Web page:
Orthogonal functions

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In mathematics, two functions and are called orthogonal if their inner product is zero for f ≠ g.

Choice of inner product[edit]

How the inner product of two functions is defined may vary depending on context. However, a typical definition of an inner product for functions is

with appropriate integration boundaries. Here, the asterisk indicates the complex conjugate of f.

For another perspective on this inner product, suppose approximating vectors and are created whose entries are the values of the functions f and g, sampled at equally spaced points. Then this inner product between f and g can be roughly understood as the dot product between approximating vectors and , in the limit as the number of sampling points goes to infinity. Thus, roughly, two functions are orthogonal if their approximating vectors are perpendicular (under this common inner product).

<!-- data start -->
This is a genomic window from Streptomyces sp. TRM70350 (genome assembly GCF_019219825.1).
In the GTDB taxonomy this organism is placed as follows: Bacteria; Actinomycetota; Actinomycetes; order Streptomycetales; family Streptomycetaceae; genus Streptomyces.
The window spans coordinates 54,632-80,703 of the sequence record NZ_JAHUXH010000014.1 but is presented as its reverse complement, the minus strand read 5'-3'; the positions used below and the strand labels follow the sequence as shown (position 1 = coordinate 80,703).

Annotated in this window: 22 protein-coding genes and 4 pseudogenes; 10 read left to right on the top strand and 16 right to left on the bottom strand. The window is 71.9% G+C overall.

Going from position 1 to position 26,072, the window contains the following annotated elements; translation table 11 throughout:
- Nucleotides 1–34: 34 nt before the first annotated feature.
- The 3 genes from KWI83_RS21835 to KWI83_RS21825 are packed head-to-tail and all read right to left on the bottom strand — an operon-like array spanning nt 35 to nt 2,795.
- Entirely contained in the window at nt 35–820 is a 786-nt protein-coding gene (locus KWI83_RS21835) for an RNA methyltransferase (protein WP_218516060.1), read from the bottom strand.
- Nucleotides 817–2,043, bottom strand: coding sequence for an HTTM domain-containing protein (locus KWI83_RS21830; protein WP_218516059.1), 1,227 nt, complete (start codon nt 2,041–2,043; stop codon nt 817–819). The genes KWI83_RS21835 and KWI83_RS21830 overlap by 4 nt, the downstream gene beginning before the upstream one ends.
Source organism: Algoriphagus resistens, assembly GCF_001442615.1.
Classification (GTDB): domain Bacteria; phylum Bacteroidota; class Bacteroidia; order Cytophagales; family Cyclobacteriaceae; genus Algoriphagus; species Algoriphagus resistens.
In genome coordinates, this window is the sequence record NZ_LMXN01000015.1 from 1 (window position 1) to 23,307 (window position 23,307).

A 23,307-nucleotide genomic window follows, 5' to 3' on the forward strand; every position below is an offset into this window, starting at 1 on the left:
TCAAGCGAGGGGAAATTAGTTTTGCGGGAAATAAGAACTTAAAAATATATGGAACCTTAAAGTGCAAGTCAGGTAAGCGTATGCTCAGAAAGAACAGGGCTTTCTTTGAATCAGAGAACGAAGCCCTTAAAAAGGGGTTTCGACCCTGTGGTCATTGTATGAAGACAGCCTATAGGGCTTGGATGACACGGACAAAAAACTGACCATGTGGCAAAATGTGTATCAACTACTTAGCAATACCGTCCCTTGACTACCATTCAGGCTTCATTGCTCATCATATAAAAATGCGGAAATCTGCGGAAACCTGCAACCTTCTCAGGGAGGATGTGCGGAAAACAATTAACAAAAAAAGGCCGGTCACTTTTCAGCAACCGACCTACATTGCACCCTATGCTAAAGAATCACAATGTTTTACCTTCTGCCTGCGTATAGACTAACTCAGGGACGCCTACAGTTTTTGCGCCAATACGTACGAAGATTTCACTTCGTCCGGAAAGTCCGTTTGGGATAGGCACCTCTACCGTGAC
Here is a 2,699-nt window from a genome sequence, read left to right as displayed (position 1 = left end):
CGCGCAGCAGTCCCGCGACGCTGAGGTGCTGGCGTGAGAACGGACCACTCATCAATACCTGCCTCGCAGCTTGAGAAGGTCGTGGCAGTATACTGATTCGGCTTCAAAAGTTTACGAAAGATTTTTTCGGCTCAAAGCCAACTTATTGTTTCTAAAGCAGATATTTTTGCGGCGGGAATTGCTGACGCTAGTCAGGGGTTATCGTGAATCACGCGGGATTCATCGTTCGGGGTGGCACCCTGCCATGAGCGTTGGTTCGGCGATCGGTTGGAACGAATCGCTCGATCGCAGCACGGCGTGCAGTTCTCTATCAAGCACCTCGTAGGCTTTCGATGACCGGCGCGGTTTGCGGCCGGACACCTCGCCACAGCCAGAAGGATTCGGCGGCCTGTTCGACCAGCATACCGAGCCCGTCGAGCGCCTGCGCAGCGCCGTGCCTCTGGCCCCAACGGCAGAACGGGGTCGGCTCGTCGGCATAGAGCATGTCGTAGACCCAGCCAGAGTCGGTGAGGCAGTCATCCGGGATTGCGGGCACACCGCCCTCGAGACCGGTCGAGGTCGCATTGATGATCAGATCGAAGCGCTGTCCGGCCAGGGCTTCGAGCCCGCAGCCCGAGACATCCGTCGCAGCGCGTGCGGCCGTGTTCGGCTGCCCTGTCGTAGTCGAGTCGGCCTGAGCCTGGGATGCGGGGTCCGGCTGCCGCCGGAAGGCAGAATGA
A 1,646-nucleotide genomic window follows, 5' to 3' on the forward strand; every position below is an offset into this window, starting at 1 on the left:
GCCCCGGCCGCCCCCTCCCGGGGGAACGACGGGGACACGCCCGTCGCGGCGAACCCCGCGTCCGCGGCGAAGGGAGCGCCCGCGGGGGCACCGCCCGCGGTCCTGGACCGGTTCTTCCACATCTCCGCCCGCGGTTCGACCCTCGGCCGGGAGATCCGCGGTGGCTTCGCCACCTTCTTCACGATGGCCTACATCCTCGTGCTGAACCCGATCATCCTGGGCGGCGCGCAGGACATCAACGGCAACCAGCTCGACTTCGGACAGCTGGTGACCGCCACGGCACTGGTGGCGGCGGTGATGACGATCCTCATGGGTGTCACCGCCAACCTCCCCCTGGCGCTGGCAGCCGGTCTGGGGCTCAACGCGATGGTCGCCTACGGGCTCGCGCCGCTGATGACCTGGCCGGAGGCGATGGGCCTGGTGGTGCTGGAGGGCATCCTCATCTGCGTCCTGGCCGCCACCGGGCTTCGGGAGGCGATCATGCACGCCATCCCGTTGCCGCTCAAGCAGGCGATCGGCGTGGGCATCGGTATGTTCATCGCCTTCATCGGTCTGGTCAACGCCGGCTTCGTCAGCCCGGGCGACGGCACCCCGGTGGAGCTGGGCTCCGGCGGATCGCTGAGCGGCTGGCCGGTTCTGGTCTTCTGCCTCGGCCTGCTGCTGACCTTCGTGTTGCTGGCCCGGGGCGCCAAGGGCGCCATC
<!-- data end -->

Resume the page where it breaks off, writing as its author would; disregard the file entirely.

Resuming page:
In differential equations[edit]

Solutions of linear differential equations with boundary conditions can often be written as a weighted sum of orthogonal solution functions (a.k.a. eigenfunctions), leading to generalized Fourier series.


Examples of sets of orthogonal functions:

See also[edit]

External links[edit]